Academic journal article Social Justice

Defending the Pueblo: Indigenous Identity and Struggles for Social Justice in Guatemala, 1970 to 1980

Academic journal article Social Justice

Defending the Pueblo: Indigenous Identity and Struggles for Social Justice in Guatemala, 1970 to 1980

Article excerpt

They have not a piece of earth to live on and ... were demanding their rights to what truly belongs to them, their lands.... For this they have been killed.... Tomorrow it could be us, verdad?

-- Candidate for indigenous beauty queen, June 1978, Carcha, Alta Verapaz (1)

FOR THOSE WHO HAVE LIVED OR STUDIED RECENT GUATEMALAN HISTORY, THE details of the Panzos massacre are all-too familiar. On May 29, 1978, members of the Guatemalan army shot indiscriminately into a crowd of Maya Kekchi campesinos who had gathered in the town square of Panzos, Alta Verapaz, to express demands for land. (2) With 53 dead and another 47 wounded, it was one of the army's first major assaults of the civil war era (the 1960s to 1990s) against a civilian population, fueled by a racism that equated "Indian" with "subversive" and became an integral part of the state's counterinsurgency mentality. (3)

An infamous episode in a conflict that claimed over 200,000 lives and displaced more than one million people, Panzos provides a window into a little-known subject of Guatemalan history: indigenous activism in the 1970s. Spurred to public protest by the brutality and racism of state actions, indigenas condemned the violence in a multitude of ways. They took to the streets as members of the Committee for Peasant Unity, or CUC, documented the massacre in the pages of a new ethnic rights periodical, Ixim, and contestants for reina indigena, or indigenous community queen, even engaged in vibrant discursos on stages throughout the highlands. These protests raise a number of important questions: How did diverse forms of indigenous mobilization emerge? What demands did indigenas make and how did these change over time? How were indigenous activists and their various struggles related to each other?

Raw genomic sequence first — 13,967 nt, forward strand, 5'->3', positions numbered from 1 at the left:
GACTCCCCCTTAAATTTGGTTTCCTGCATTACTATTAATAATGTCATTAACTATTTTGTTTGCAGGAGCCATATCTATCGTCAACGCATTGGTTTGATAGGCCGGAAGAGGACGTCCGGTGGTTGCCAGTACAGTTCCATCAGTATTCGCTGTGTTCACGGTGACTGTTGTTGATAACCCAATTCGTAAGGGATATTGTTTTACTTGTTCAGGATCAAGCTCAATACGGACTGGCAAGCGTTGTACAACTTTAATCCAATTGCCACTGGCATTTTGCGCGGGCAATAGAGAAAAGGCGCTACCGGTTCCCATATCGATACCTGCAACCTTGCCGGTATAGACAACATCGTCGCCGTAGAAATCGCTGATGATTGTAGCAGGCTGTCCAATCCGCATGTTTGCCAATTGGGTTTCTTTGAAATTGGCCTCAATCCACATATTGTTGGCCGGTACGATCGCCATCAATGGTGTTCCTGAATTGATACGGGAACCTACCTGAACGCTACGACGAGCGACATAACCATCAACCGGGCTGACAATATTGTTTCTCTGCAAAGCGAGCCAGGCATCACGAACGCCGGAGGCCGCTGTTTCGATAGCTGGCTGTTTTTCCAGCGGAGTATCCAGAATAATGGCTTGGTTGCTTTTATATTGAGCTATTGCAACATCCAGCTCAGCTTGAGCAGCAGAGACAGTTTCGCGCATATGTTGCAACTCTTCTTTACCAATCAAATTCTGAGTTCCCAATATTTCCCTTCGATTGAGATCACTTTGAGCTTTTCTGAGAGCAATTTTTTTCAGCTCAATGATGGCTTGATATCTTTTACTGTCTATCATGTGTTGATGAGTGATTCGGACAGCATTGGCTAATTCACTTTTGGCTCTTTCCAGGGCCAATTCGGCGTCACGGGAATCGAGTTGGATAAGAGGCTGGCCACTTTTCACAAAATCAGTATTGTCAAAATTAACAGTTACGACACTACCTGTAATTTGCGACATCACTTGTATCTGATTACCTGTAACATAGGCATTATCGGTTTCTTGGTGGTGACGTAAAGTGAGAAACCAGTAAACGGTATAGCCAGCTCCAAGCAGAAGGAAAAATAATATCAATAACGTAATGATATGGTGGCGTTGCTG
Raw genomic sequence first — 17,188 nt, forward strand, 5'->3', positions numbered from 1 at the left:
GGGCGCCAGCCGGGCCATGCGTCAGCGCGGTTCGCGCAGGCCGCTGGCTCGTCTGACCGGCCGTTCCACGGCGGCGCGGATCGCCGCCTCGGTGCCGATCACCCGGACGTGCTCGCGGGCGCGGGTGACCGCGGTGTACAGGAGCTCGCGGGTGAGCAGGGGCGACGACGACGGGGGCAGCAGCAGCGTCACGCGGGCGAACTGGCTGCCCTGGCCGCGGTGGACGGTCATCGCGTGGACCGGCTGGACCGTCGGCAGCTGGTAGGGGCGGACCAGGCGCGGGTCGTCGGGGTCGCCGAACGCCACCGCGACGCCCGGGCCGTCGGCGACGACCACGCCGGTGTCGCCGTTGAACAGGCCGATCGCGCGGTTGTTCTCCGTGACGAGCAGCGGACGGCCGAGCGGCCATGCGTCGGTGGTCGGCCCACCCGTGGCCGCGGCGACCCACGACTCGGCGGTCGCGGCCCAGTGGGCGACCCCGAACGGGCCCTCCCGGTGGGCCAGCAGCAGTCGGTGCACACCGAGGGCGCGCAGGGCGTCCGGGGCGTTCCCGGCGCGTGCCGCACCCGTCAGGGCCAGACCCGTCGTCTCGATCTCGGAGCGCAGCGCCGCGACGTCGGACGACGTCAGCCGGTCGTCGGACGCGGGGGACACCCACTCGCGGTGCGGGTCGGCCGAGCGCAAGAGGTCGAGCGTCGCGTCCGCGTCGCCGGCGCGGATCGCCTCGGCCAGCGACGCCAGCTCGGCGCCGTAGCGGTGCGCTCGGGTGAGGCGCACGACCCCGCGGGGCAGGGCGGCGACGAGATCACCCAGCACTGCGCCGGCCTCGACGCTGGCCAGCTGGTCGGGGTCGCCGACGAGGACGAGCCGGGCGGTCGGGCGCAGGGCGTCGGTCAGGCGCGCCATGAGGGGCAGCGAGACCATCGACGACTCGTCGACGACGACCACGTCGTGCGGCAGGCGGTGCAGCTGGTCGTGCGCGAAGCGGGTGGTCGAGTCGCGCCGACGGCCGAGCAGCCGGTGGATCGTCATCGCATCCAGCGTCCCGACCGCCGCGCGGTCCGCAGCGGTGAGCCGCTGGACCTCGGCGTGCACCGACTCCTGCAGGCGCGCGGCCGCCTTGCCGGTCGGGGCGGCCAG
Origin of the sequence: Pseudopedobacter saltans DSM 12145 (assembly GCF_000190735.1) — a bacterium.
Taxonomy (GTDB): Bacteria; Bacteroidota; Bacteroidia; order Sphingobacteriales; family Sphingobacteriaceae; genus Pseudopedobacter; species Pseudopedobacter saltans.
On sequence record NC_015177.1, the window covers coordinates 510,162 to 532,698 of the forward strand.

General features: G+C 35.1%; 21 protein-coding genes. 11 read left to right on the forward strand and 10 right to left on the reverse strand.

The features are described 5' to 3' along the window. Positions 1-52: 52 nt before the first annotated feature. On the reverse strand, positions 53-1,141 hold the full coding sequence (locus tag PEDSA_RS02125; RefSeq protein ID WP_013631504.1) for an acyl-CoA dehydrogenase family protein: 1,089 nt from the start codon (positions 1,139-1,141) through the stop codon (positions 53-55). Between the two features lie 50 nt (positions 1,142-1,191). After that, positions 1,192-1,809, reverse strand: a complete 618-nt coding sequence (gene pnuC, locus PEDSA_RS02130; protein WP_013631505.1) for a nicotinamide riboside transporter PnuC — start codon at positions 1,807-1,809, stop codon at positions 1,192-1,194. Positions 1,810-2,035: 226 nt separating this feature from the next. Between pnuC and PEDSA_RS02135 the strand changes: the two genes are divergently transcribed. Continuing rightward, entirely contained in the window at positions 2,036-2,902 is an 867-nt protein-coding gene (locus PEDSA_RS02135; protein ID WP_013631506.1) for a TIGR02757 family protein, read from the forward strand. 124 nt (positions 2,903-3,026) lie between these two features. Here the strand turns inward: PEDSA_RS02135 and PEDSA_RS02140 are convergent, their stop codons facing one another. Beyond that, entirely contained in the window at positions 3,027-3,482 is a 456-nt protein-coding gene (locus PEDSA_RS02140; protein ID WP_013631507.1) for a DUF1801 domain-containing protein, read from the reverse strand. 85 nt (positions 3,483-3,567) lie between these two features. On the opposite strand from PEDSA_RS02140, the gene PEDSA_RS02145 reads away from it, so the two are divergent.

Scholarship on recent Guatemalan history tends to draw a sharp analytical distinction between class-based and "ethnic" organizing by indigenous activists. Studies that discuss CUC, the well-known campesino organization, focus almost exclusively on its class-based character, stripping it and its members of an ethnic identity that, together with class identities, shaped the organization and its struggle. The few works that comment on the emergence in the 1970s of what has been termed an "indigenous bourgeoisie" portray activists in racially defined movements like Ixim as marginal, even counter-revolutionary. (4) This article, while acknowledging markedly different emphases and approaches between class-based and race-based organizing by indigenas, argues that interpreting activists' struggles as motivated either by ethnic or by class identities in isolation greatly oversimplifies diverse efforts for change, efforts shaped by interrelated and evolving ideas about race, class, gender, and community.

This article explores the historical development of indigenous activism in the 1970s and the complicated and evolving relationship between "ethnic" and class-based organizing by indigenas. It examines the varied forms of protest that arose in the face of state violence in the latter part of the decade, from the Panzos massacre of May 1978 to the Spanish Embassy massacre of January 1980. A close look at the 1970s reveals three tendencies. (1) Indians were engaged in multiple and diverse forms of organizing, ranging from class-based to racially defined and gendered activism. (2) Despite significant differences between various forms of activism by indigenas, connections existed between them and most indigenous activists of the 1970s; women and men took part in struggles reflecting and often combining class and ethnic identities and concerns. (3) The context of an intensifying civil war in the late 1970s and early 1980s had profound and contradictory effects on relationships among activist indigenas. While the logic of revolutionary struggle reified divisions between racially defined and class-based activism, the tremendous violence and racism of state counterinsurgency ultimately pushed together indigenas of diverse political persuasions, as differences for many blurred in the face of state terror aimed at the pueblo indigena in general. …

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